Courting a veto by President Bill Clinton, the
Republican-controlled House passed legislation Wednesday to impose
a ban on certain late-term abortions.
The measure would ban the rarely used technique - termed
"partial birth abortion" by its opponents - except in cases where
it is essential to save the mother's life. The vote in the House
was 286-129, more than enough to override a threatened veto. Senate
approval of the measure last year was by a 54-44 vote that would
sustain a veto.
In another far-reaching vote, the Senate passed line-item veto
legislation that would allow presidents to strip individual items
from spending bills. Sen. Ted Stevens, R-Alaska, who helped craft a
House-Senate compromise version of the bill, called it "the most
signific ant delegation of authority by the Congress to the
president since the Constitution was ratified in 1789."
The House passed the abortion ban after an emotionally charged
debate, and support for the measure crossed party lines. Under the
legislation, a p hysician who violates the provisions would be
subject to a fine and prison term of up to two years.
The procedure is referred to by some doctors as "intact
dilation and evacuation." It involves partly extracting a fetus,
legs first, through the birth canal, then collapsing its skull and
suctioning out the skull contents.
By passing the measure, Republicans intend to confront Clinton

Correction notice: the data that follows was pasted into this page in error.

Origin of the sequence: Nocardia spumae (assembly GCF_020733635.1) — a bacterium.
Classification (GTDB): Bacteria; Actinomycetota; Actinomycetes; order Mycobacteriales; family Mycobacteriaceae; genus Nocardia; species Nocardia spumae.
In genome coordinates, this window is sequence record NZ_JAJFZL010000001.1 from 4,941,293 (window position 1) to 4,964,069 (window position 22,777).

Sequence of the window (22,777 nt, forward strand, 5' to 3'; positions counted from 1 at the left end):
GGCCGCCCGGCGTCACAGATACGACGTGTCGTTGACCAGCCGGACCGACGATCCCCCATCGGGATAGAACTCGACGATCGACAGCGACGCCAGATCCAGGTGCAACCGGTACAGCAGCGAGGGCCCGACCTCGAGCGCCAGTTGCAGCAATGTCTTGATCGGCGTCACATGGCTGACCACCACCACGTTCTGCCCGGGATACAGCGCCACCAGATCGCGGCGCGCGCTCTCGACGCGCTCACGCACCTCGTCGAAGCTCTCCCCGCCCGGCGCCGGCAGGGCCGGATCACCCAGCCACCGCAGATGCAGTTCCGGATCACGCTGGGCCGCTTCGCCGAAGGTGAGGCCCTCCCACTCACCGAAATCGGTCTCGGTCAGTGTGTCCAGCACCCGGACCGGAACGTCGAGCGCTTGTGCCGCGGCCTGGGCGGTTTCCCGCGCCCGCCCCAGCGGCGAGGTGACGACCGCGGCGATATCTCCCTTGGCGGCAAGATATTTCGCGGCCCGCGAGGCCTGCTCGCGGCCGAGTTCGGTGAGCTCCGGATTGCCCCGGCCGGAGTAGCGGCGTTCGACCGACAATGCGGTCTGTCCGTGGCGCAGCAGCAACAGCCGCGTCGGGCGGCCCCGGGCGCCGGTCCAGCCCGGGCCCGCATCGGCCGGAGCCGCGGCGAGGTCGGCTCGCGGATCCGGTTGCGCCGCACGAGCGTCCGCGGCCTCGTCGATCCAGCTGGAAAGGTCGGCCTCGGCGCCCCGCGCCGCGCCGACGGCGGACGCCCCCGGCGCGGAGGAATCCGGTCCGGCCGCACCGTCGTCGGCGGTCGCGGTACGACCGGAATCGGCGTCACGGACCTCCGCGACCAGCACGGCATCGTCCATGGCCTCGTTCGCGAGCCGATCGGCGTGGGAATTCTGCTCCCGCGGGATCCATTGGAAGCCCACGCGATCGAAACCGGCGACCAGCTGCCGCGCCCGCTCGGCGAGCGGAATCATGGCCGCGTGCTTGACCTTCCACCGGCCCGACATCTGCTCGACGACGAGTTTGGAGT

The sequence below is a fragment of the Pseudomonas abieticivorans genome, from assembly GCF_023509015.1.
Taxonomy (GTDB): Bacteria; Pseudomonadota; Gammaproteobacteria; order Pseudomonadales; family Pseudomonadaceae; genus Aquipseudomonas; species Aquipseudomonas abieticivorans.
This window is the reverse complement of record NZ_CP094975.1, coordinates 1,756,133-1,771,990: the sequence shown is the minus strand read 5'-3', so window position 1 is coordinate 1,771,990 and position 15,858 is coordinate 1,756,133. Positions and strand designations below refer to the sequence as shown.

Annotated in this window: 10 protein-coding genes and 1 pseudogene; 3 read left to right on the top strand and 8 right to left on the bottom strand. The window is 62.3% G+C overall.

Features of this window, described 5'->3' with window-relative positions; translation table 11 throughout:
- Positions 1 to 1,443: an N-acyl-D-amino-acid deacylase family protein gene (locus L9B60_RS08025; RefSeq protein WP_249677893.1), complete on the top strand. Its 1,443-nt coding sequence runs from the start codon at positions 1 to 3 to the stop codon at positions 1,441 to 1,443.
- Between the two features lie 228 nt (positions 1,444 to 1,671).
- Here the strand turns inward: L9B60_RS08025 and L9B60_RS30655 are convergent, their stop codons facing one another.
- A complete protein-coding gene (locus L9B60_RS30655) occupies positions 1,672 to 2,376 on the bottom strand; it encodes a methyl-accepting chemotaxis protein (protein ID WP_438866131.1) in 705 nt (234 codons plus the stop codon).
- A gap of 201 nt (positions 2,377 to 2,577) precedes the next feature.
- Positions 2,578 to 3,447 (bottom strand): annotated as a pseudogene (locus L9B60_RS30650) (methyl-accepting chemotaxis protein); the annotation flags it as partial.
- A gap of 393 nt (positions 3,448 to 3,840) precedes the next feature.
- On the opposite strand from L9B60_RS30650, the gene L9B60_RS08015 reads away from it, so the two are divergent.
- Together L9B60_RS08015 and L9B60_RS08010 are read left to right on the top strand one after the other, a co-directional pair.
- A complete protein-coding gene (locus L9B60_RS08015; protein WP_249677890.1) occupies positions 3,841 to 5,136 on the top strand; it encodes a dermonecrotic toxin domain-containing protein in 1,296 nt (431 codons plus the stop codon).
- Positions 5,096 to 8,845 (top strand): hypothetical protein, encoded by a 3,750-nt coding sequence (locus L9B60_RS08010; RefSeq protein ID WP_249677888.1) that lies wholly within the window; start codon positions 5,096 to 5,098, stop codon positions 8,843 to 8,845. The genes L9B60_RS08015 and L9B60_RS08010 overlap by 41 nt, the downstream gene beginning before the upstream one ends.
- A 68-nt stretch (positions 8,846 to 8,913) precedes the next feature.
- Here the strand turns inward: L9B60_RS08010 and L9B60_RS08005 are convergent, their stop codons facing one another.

with an election-year dilemma. Given the gruesome nature of the
procedure involved, Republicans believe there is widespread public
support for the bill. On the other hand, abortion rights groups
whose support is important to the Democratic president oppose the
measure as an infringement on a woman's right to choose and are
eager for the veto.
"We urge President Clinton to veto this legislation and
preserve the ability of women and their physicians to make sound
medical judgments free of political interference," said Jane
Johnson, interim president of Planned Parenthood.
Abortion rights supporters say late-term abortions, in the
second or third trimester of pregnancy, are typically done only in
cases of profound fetal difficulty.
In a letter to key lawmakers last month, Clinton said he wanted
the bill changed to allow exemptions designed "to preserve the life
of the w oman or avert serious health consequences to the woman."
Without the changes, he wrote, the bill "does not meet the
constitutional requirements" laid down in the Supreme Court's
The vote also demonstrated anew the strength of anti-abortion
forces in the Republican-controlled Congress. The measure marks the
first time since abortion was legalized more than two decades ago
that Congress sought to ban a particular method.
Rep. Anthony Beilenson, D-Calif., argued that the measure is
merely the first step in an attempt by anti-abortion forces to
overturn the Roe vs. Wade Supreme Court ruling that granted women
abortion rights. He also called it an assault "on the right of
physicians to practice medicine without fear of government
intrusion." He and several other lawmakers called for an exemption
from the ban to take into account the health of the mother, as well
as her life. …